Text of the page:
A septic tank riser provides easy access to your septic tank for inspections, pumping, and maintenance. Risers transform the septic tank into an accessible component of your septic system. Installing risers on your buried septic tank is a straightforward DIY project that can save you money compared to hiring a contractor.
This article will walk you through the entire process of installing septic tank risers, from locating your tank to sealing the risers in place. Follow these steps to add risers to your septic tank and keep your system running properly for years to come.
Why Install Septic Tank Risers?
There are a few key reasons to install risers on your septic tank:
Access for inspection and maintenance – Risers allow easy access to the interior of the tank for inspection and pumping without having to dig up the lawn.
Meet code requirements – Many counties require risers on septic tanks as part of their onsite sewage system codes. Check with your local health department.
Safety – Accessing an underground tank is dangerous. Risers improve safety by providing above ground access.
Reduce cost – Installing risers on your existing tank is far less expensive than replacing the entire tank.
Improve system function – Risers make it easier to monitor your tank and pump it when needed, improving overall system function.
Septic Tank Riser Materials
You’ll need the following materials to install risers on your septic tank:
- Tank adapter ring – Fits over tank opening to adapt to smaller risers
- Riser extensions – Assembled to desired height
- Riser lids – Domed or flat lids with security screws
- Butyl sealant rope – Creates watertight seal between components
- Concrete patching compound – Bonds and seals risers to tank
- Stainless steel screws – Secure lids
Other supplies like PPE, tools for cutting PVC, and items for digging up the tank are also required.
Step 1: Locate the Septic Tank
Start by locating your septic tank. Reference an as-built drawing if available. Otherwise, probe the ground with a metal rod around the expected location of the tank until you hit concrete.
Use flags or spray paint to mark the edges of the tank once located. Call 811 before digging to avoid hitting underground utilities.
Step 2: Expose the Septic Tank
Carefully dig out and expose the entire length and width of the septic tank’s top. Remove any dirt or debris from the top of the concrete tank.
Locate the inlet and outlet openings which will each need a riser. The inlet is typically closest to the house. Remove existing concrete lids.
Never leave an open septic tank unattended due to risk of falls and poisonous gasses.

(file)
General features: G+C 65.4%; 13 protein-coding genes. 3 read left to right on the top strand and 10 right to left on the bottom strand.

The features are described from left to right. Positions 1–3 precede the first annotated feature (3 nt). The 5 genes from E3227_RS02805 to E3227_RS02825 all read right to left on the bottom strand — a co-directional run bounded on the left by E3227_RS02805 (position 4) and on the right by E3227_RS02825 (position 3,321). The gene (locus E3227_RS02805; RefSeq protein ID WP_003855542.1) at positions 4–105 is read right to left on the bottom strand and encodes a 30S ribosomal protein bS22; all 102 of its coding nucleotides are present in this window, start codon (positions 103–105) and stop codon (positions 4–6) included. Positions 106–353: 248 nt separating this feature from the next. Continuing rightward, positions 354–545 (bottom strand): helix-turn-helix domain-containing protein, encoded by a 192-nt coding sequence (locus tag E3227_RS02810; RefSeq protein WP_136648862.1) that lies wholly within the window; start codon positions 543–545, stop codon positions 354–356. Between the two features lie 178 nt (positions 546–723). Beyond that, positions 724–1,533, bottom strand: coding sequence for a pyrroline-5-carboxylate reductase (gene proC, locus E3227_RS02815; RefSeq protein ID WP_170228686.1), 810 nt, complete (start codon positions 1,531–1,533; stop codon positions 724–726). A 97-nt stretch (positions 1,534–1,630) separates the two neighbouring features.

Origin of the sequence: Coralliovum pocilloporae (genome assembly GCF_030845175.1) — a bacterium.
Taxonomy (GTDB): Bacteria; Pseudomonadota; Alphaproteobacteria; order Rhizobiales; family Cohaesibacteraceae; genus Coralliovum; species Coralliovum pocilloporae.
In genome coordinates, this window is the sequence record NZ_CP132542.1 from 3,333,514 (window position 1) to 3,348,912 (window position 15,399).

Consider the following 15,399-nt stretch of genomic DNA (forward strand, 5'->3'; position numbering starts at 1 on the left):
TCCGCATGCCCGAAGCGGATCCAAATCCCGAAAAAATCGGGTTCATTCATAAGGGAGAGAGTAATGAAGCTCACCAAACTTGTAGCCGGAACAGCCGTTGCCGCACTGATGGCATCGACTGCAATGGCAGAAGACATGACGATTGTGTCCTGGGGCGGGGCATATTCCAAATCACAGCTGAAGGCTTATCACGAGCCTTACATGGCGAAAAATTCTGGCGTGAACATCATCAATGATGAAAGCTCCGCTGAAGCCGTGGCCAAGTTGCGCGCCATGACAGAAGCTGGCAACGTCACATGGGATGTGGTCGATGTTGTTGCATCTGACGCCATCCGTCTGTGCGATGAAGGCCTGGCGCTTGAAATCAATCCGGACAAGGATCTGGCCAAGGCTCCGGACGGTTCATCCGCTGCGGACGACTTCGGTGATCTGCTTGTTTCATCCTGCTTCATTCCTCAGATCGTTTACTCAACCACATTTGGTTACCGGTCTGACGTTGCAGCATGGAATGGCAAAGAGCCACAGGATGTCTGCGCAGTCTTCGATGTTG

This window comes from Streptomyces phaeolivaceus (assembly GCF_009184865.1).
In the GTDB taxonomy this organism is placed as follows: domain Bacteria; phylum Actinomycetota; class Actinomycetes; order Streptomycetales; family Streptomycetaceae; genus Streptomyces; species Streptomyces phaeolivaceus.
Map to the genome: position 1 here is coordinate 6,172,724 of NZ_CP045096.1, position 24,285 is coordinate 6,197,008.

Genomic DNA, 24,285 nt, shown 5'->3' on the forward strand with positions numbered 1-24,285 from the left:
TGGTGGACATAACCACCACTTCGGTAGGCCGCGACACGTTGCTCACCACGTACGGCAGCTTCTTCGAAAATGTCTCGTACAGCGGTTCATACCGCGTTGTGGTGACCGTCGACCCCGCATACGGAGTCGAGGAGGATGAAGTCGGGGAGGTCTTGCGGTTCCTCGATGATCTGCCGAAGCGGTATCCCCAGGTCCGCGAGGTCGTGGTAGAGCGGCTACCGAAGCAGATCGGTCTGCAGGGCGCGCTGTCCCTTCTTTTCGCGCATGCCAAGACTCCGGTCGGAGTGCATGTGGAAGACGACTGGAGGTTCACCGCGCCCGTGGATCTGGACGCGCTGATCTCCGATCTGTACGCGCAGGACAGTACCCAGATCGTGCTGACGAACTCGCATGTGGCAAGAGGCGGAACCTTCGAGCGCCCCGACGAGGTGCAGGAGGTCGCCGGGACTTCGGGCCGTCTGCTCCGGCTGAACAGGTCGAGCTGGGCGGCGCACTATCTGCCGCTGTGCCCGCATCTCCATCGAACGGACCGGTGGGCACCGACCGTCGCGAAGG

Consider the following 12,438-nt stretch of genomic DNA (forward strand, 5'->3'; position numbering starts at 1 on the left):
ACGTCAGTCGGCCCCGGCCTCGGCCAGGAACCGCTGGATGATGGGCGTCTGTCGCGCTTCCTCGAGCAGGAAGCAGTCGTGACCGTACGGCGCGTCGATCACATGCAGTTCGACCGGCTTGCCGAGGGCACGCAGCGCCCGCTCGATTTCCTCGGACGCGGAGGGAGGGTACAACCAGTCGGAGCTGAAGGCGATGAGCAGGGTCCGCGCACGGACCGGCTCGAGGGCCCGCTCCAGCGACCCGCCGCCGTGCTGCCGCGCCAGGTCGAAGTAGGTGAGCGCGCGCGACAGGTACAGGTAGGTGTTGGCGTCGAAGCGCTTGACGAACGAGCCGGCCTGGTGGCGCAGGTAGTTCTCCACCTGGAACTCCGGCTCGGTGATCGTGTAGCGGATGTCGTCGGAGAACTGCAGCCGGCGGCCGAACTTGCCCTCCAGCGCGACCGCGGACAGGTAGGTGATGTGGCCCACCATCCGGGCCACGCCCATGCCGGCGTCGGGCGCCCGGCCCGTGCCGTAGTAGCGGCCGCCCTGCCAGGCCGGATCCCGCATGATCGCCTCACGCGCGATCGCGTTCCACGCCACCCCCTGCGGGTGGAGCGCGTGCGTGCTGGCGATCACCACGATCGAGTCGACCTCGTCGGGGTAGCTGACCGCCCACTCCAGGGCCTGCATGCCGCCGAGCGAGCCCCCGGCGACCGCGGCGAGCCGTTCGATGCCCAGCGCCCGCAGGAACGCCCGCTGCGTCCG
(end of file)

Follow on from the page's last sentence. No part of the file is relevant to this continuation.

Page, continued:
Step 3: Assemble and Size the Risers
Follow manufacturer instructions to assemble the riser components. Use butyl sealant rope between pieces to create watertight seals.
Cut extension risers to appropriate height with a jigsaw. Risers should extend slightly above or flush with ground level when installed.
File and sand cut PVC edges smooth. Dry fit the riser assembly over the tank openings to test fit.
Step 4: Bond Risers to the Septic Tank
Thoroughly clean tank top and opening edges. Apply concrete bonding compound around the tank opening and base of risers.
Lower assembled risers into openings and press firmly to adhere risers to tank. Add more concrete mix around base if needed.
Allow concrete bonding compound to fully cure before backfilling dirt around risers. Install lids and secure with stainless screws.
Tips for Septic Tank Riser Installation
Follow these tips for a smooth and successful DIY septic tank riser installation:
- Check condition of old tank – Replace entire tank if needed
- Assemble risers dry first to test fit
- Clean surfaces thoroughly before bonding
- Avoid over-tightening stainless lid screws
- Backfill gradually around risers to support
- Consider installing at time of pumping
- Hire help for heavy lifting if needed
Why Hire a Pro?
Installing your own septic tank risers can save money, but there are a few reasons you may want to hire a professional:
Locating buried tanks – Not all systems have accurate as-built drawings. Underground utility locating equipment can precisely find tanks.
Tank replacement – If your tank is too deteriorated, a pro can replace the entire tank.
Heavy lifting – Contractors have equipment to safely lift and position heavy risers and lids.
Tricky installations – Experienced pros can handle tricky situations like tanks under patios.
Get quotes from septic contractors to decide if DIY or pro installation is your best bet.
Septic Tank Riser Maintenance Tips
Once risers are installed, just a bit of periodic maintenance will keep them functioning properly:
- Inspect condition of lids and seals annually – Reseal if any leaks are found
- Lubricate lid bolts with penetrating oil to prevent seizing
- Clear overgrown vegetation and soil from around risers
- Replace broken or severely UV degraded lids
- Keep riser extensions glued together and tank adapter sealed
Installing Risers on Other System Components
Septic tanks aren’t the only components that benefit from access risers. Consider installing risers over:
- Pump Chambers – For float, pump, and alarm access in advanced treatment systems
- D-Boxes – To monitor sewage distribution between drain lines
- Tank Baffles – If your tank has separate inlet/outlet access covers
Just follow the same basic process of locate, expose, assemble risers, and bond risers for other system components.
Adding risers to your buried septic tank provides huge benefits for system access, safety, and maintenance. Following the steps above will allow you to successfully DIY the installation in most cases. Consider hiring a professional if your system layout or conditions are complex.
Be sure to take safety precautions like calling 811, using a buddy system, and avoiding open tanks. Investing a day’s labor into installing risers will pay off for years by keeping your septic system operating at peak performance.